WHETHER you regard it as fear-fuelled populist politics or a welcome shift away from political correctness, Member for Dawson George Christensen's divisive commentary about Islam in recent days has created fierce debate in the Mackay community.
Mr Christensen, in defence of celebrity Sonia Kruger's call to ban Muslims immigrating to Australia, suggested "we should severely curtail immigration from countries where radicalism and violent extremism is rife".
"When anyone raises criticisms of Islam these days, the PC (politically correct) brigade try to shut it down with cries of 'racist', 'bigot' and 'Islamophobe'. But it's wearing thin," he said.
In response, Islamic Society of Mackay and Islamic Council of Queensland spokesman Ali Kadri said Mr Christensen's language and continual negativity toward the religion was dangerous.
"Populist politicians are thinking they can become demagogues out of this but what they don't understand is eventually it will harm our own country," he said.
"By taking extreme positions and fanning hatred and fear they are going to fracture the fabric of our country."
Mr Kadri said Mackay's Muslim community was facing abuse on the street and he believed it was spurred in part by Mr Christensen's pointed dialogue around Islam.
Online, these stories were shared thousands of times, attracted hundreds of comments and reached the screens of readers much further afield than Mackay.
The Daily Mercury canvassed public opinion in Mackay yesterday, asking residents their opinion on the debate.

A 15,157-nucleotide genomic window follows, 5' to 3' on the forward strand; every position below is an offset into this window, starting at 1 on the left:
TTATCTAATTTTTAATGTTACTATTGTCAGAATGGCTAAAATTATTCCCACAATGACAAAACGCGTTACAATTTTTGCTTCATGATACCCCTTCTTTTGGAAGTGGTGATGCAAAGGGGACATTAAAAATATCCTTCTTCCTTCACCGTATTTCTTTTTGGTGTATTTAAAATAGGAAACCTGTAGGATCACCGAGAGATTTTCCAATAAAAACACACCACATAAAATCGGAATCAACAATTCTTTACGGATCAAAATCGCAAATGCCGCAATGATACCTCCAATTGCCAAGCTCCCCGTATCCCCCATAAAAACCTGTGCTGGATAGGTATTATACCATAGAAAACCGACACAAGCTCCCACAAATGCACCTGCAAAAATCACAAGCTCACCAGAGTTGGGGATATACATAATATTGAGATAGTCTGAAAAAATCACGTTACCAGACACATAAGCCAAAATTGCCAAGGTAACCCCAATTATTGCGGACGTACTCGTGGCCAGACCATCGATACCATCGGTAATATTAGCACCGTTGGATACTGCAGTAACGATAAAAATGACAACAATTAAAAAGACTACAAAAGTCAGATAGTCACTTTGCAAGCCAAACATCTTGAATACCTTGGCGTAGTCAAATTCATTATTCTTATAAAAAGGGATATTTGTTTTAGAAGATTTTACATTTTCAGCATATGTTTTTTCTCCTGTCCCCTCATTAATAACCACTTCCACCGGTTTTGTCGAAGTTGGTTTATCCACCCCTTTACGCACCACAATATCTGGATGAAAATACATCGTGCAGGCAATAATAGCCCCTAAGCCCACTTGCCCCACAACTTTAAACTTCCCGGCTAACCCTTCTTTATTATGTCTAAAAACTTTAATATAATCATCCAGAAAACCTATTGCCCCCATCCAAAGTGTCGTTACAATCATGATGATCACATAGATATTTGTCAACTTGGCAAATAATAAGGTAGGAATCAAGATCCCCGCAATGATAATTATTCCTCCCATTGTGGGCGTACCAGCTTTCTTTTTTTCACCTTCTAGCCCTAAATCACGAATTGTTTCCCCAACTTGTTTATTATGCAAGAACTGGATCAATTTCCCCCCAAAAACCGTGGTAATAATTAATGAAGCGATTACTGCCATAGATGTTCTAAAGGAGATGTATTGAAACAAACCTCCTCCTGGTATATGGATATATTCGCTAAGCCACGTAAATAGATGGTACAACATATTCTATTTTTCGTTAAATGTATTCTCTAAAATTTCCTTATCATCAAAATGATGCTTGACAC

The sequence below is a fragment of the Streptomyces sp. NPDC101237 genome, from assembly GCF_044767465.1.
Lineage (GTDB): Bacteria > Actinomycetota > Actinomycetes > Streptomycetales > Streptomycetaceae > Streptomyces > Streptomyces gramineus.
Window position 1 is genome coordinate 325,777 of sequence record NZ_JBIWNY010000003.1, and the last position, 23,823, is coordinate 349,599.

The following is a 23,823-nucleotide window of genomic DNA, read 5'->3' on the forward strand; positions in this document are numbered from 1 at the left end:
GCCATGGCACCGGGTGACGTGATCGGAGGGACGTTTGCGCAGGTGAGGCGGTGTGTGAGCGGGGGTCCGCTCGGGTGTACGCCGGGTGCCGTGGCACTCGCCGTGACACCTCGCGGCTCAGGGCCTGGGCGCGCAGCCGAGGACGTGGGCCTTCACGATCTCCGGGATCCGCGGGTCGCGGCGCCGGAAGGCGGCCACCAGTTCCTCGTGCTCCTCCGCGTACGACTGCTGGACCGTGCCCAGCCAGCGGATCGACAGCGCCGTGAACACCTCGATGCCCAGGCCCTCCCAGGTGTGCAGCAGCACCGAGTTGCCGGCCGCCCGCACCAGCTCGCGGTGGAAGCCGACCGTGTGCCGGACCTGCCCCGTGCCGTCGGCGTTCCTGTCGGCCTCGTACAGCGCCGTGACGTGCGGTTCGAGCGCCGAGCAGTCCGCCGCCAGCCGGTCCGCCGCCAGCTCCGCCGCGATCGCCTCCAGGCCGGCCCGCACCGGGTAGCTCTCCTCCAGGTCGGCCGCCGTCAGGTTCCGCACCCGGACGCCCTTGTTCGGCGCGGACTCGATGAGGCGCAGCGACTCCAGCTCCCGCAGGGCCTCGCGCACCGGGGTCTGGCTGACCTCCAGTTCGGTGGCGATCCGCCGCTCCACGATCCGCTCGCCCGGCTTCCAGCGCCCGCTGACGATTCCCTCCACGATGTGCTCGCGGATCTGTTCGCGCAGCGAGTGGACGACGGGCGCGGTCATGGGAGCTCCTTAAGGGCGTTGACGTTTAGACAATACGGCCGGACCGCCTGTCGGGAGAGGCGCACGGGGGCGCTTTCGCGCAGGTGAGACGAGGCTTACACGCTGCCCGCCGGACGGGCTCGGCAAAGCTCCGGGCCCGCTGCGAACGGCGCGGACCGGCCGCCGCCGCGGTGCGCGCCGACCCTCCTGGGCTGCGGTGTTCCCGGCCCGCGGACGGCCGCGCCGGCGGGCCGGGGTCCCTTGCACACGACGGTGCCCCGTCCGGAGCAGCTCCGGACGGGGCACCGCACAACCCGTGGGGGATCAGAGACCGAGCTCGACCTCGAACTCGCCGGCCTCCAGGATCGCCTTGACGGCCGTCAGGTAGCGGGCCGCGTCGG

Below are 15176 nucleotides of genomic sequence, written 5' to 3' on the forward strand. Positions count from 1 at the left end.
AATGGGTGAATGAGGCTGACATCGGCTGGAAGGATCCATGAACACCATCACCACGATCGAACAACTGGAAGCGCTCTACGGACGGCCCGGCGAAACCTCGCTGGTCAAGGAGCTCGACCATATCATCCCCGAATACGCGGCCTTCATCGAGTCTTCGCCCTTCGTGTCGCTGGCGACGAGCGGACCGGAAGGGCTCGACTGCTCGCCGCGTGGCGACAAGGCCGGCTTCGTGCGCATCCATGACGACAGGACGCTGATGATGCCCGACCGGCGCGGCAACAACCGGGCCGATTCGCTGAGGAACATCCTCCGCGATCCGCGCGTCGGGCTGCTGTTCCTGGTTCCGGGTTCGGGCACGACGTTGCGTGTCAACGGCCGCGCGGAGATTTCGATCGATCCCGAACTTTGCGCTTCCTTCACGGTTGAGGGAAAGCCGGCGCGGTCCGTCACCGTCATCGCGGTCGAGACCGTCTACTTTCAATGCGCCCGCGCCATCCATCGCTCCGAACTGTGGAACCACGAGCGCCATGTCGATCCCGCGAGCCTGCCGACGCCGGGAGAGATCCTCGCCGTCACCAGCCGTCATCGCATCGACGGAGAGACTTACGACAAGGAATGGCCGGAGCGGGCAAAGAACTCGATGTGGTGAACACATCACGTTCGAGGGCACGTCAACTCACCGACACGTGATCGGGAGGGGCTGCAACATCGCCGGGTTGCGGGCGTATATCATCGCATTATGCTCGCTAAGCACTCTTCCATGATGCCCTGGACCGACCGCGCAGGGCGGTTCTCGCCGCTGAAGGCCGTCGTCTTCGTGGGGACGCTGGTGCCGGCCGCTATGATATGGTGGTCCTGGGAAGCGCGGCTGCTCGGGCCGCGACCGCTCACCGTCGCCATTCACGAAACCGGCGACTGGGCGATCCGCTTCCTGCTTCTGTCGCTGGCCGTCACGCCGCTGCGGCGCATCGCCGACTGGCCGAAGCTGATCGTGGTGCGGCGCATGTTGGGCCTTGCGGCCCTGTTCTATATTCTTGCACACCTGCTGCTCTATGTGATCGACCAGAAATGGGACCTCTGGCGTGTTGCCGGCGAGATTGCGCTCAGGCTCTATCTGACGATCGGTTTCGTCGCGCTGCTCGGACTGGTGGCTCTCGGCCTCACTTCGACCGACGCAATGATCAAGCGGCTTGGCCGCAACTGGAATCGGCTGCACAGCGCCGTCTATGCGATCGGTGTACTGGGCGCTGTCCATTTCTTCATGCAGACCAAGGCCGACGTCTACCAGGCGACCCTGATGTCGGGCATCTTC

Many backed the larger-than-life politician's outspoken views when it came to radical Islam and the discourse used in the national and regional debate about Islamic immigration and the religion, generally.
Others considered the discussion unnecessary, propagandist or an attempt at playing on public fears following the Nice terrorist attack and other high-profile attacks in recent times.
On the Daily Mercury's website and Facebook page debate also raged.
While many spoke out in defence of the Islamic community in Mackay, others offered much more polarising views than Mr Christensen, filled with unmasked vitriol.
But when it came to community leaders like Mackay Regional Council Mayor Greg Williamson, State Member for Mackay Julieanne Gilbert and longstanding Anglicare volunteer John Langford, the discussion was somewhat more straightforward.
"I condemn his hate-filled comments and anti-Islam attitude," Mrs Gilbert said.
Mr Williamson said: "George Christensen has been a very outspoken member since he was elected. That's why people like him. And he's entitled to his views.
"But George has got to remember he represents all of us in the Federal house and whilst there might be a percentage of people who harbour those views of hatred against minority groups, I'm sure that's not the majority of us.
"It upsets me to think that, and to hear that, the result of this information by a small number of people trying to take out their hatred on minority groups has resulted in cars going past the Islamic mosque at Bakers Creek shouting abuse out the window. That's un-Australian and not what we need to see in our community."
The Catholic Diocese of Rockhampton, which covers Mackay, was contacted to weigh-in on the debate, but declined to comment.
Mackay Mayor calls for calm
"I DO not like to see anybody fanning the flames of hatred and using a minority group as a scapegoat".